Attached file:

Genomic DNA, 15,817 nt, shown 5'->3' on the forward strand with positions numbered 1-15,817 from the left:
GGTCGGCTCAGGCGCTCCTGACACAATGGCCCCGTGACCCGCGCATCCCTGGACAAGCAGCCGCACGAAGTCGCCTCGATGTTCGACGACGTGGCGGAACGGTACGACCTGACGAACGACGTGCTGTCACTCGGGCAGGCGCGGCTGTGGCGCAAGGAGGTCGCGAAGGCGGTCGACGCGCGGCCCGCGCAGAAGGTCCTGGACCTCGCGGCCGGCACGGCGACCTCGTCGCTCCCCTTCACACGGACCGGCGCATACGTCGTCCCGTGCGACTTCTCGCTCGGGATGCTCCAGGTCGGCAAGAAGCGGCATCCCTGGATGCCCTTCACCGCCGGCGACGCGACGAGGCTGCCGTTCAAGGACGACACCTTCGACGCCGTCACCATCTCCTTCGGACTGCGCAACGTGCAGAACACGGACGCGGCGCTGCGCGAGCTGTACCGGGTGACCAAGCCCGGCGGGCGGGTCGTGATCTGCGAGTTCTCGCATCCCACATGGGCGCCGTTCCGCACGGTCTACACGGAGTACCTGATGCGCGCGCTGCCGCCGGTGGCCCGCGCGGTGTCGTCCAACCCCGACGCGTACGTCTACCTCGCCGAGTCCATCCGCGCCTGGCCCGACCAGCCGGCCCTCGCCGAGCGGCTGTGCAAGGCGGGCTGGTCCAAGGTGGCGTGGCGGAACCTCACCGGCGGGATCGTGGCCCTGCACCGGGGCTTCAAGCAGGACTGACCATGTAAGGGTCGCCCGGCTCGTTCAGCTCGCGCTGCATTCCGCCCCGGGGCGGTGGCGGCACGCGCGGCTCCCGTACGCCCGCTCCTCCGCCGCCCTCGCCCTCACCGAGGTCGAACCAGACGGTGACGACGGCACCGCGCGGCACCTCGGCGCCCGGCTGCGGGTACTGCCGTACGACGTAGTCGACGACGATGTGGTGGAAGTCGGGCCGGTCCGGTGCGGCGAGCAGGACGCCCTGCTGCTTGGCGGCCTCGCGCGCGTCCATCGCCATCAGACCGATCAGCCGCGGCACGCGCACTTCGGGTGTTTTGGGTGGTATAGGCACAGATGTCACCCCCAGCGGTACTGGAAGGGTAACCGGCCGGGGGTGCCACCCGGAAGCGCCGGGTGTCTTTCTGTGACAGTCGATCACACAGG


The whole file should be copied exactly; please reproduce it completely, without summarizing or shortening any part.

Genomic DNA, 15,817 nt, shown 5'->3' on the forward strand with positions numbered 1-15,817 from the left:
GGTCGGCTCAGGCGCTCCTGACACAATGGCCCCGTGACCCGCGCATCCCTGGACAAGCAGCCGCACGAAGTCGCCTCGATGTTCGACGACGTGGCGGAACGGTACGACCTGACGAACGACGTGCTGTCACTCGGGCAGGCGCGGCTGTGGCGCAAGGAGGTCGCGAAGGCGGTCGACGCGCGGCCCGCGCAGAAGGTCCTGGACCTCGCGGCCGGCACGGCGACCTCGTCGCTCCCCTTCACACGGACCGGCGCATACGTCGTCCCGTGCGACTTCTCGCTCGGGATGCTCCAGGTCGGCAAGAAGCGGCATCCCTGGATGCCCTTCACCGCCGGCGACGCGACGAGGCTGCCGTTCAAGGACGACACCTTCGACGCCGTCACCATCTCCTTCGGACTGCGCAACGTGCAGAACACGGACGCGGCGCTGCGCGAGCTGTACCGGGTGACCAAGCCCGGCGGGCGGGTCGTGATCTGCGAGTTCTCGCATCCCACATGGGCGCCGTTCCGCACGGTCTACACGGAGTACCTGATGCGCGCGCTGCCGCCGGTGGCCCGCGCGGTGTCGTCCAACCCCGACGCGTACGTCTACCTCGCCGAGTCCATCCGCGCCTGGCCCGACCAGCCGGCCCTCGCCGAGCGGCTGTGCAAGGCGGGCTGGTCCAAGGTGGCGTGGCGGAACCTCACCGGCGGGATCGTGGCCCTGCACCGGGGCTTCAAGCAGGACTGACCATGTAAGGGTCGCCCGGCTCGTTCAGCTCGCGCTGCATTCCGCCCCGGGGCGGTGGCGGCACGCGCGGCTCCCGTACGCCCGCTCCTCCGCCGCCCTCGCCCTCACCGAGGTCGAACCAGACGGTGACGACGGCACCGCGCGGCACCTCGGCGCCCGGCTGCGGGTACTGCCGTACGACGTAGTCGACGACGATGTGGTGGAAGTCGGGCCGGTCCGGTGCGGCGAGCAGGACGCCCTGCTGCTTGGCGGCCTCGCGCGCGTCCATCGCCATCAGACCGATCAGCCGCGGCACGCGCACTTCGGGTGTTTTGGGTGGTATAGGCACAGATGTCACCCCCAGCGGTACTGGAAGGGTAACCGGCCGGGGGTGCCACCCGGAAGCGCCGGGTGTCTTTCTGTGACAGTCGATCACACAGG